Ched Evans rape case
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22-10-2014, 05:15 PM (This post was last modified: 22-10-2014 05:18 PM by cjlr.)
RE: Ched Evans rape case
(22-10-2014 04:09 PM)Hughsie Wrote:  That post went on to make clear that I didn't think it was standard to have two defendants who are both accused of the same thing, both admit the same thing, but one is found guilty and the other innocent.

And that point is incorrect. I'm far too lazy to find examples, but this sort of thing happens all the time - that multiple people are charged with criminal offences dating to the same time and place does not mean they will receive the same sentence or conviction.

(22-10-2014 04:09 PM)Hughsie Wrote:  Hence these sentences that you conveniently missed; Bear in mind that both Evans and his friend had sex with the victim, were charged with rape, but Evans was found guilty whilst his friend was acquitted. I'm not an expert in rape cases but it doesn't sound like the sort of case that will be regularly heard of.

Thing is, that can't be the situation - there by necessity must be additional detail you've missed.
(which is fine, because you admit to not knowing the details and I would hardly expect you to be an expert on the case - but then, you mustn't fill in the blanks with assumptions, which you seem to have done here)

Presupposing as I do that the judge did not just flip a coin, the court must therefore have reason to believe that their behaviour was not the same, or else they would have received the same sentence for doing the same thing in the same situation.

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22-10-2014, 05:24 PM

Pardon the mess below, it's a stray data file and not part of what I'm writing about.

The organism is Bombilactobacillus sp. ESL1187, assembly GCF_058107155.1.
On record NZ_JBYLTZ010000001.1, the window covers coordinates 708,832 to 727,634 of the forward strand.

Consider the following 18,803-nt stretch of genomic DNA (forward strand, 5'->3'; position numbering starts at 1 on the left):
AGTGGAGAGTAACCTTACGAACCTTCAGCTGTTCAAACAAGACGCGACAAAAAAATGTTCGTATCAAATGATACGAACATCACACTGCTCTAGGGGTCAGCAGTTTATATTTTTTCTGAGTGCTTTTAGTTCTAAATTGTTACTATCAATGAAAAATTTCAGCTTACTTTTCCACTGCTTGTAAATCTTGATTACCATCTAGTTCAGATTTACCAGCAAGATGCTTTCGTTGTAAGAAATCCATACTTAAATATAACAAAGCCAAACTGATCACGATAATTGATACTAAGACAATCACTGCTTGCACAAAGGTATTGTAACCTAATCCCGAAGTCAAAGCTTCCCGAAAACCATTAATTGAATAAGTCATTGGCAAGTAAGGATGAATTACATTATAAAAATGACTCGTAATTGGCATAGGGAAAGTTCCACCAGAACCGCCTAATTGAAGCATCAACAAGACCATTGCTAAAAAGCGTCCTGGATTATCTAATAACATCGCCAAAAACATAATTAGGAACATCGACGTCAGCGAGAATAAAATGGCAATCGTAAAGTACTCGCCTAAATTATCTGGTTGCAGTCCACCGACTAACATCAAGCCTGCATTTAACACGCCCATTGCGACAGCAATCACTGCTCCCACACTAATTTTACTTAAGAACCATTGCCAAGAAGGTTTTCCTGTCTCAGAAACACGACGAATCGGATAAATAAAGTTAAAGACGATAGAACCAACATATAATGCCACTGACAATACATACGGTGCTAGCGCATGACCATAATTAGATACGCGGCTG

RE: Ched Evans rape case
(22-10-2014 05:15 PM)cjlr Wrote:  Thing is, that can't be the situation - there by necessity must be additional detail you've missed.
(which is fine, because you admit to not knowing the details and I would hardly expect you to be an expert on the case - but then, you mustn't fill in the blanks with assumptions, which you seem to have done here)

Presupposing as I do that the judge did not just flip a coin, the court must therefore have reason to believe that their behaviour was not the same, or else they would have received the same sentence for doing the same thing in the same situation.

Here's the wiki entry on the case.

Best and worst of Ferdinand .....
Best
Ferdinand: We don't really say 'theist' in Alabama. Here, you're either a Christian, or you're from Afghanistan and we fucking hate you.
Worst
Ferdinand: Everyone from British is so, like, fucking retarded.
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22-10-2014, 05:30 PM
RE: Ched Evans rape case
(22-10-2014 05:24 PM)Hughsie Wrote:  
(22-10-2014 05:15 PM)cjlr Wrote:  Thing is, that can't be the situation - there by necessity must be additional detail you've missed.
(which is fine, because you admit to not knowing the details and I would hardly expect you to be an expert on the case - but then, you mustn't fill in the blanks with assumptions, which you seem to have done here)

Presupposing as I do that the judge did not just flip a coin, the court must therefore have reason to believe that their behaviour was not the same, or else they would have received the same sentence for doing the same thing in the same situation.

Here's the wiki entry on the case.